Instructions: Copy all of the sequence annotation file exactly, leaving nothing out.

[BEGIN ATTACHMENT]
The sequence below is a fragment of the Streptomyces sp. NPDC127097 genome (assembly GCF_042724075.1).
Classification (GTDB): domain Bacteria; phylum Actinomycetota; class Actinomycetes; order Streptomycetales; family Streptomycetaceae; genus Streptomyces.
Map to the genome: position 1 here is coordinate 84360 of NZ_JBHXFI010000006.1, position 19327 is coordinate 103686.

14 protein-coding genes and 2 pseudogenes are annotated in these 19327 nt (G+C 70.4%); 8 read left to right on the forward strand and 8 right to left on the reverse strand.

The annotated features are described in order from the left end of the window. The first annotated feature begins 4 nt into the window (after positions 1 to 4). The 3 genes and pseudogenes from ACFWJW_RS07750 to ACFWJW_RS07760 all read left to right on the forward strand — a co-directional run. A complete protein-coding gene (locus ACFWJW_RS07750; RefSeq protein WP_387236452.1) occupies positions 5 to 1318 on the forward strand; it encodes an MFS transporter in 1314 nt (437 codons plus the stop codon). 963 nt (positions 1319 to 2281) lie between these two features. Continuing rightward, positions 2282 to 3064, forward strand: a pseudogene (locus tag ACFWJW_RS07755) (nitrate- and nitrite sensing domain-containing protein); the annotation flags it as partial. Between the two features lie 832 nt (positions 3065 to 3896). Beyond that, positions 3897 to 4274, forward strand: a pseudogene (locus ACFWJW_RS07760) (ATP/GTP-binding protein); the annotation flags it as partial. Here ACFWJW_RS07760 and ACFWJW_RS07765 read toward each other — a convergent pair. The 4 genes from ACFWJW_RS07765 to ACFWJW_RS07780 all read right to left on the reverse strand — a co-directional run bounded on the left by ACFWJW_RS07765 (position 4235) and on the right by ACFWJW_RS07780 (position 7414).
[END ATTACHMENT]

The sequence below is a fragment of the Streptomyces sp. NPDC127097 genome (assembly GCF_042724075.1).
Classification (GTDB): domain Bacteria; phylum Actinomycetota; class Actinomycetes; order Streptomycetales; family Streptomycetaceae; genus Streptomyces.
Map to the genome: position 1 here is coordinate 84360 of NZ_JBHXFI010000006.1, position 19327 is coordinate 103686.

14 protein-coding genes and 2 pseudogenes are annotated in these 19327 nt (G+C 70.4%); 8 read left to right on the forward strand and 8 right to left on the reverse strand.

The annotated features are described in order from the left end of the window. The first annotated feature begins 4 nt into the window (after positions 1 to 4). The 3 genes and pseudogenes from ACFWJW_RS07750 to ACFWJW_RS07760 all read left to right on the forward strand — a co-directional run. A complete protein-coding gene (locus ACFWJW_RS07750; RefSeq protein WP_387236452.1) occupies positions 5 to 1318 on the forward strand; it encodes an MFS transporter in 1314 nt (437 codons plus the stop codon). 963 nt (positions 1319 to 2281) lie between these two features. Continuing rightward, positions 2282 to 3064, forward strand: a pseudogene (locus tag ACFWJW_RS07755) (nitrate- and nitrite sensing domain-containing protein); the annotation flags it as partial. Between the two features lie 832 nt (positions 3065 to 3896). Beyond that, positions 3897 to 4274, forward strand: a pseudogene (locus ACFWJW_RS07760) (ATP/GTP-binding protein); the annotation flags it as partial. Here ACFWJW_RS07760 and ACFWJW_RS07765 read toward each other — a convergent pair. The 4 genes from ACFWJW_RS07765 to ACFWJW_RS07780 all read right to left on the reverse strand — a co-directional run bounded on the left by ACFWJW_RS07765 (position 4235) and on the right by ACFWJW_RS07780 (position 7414).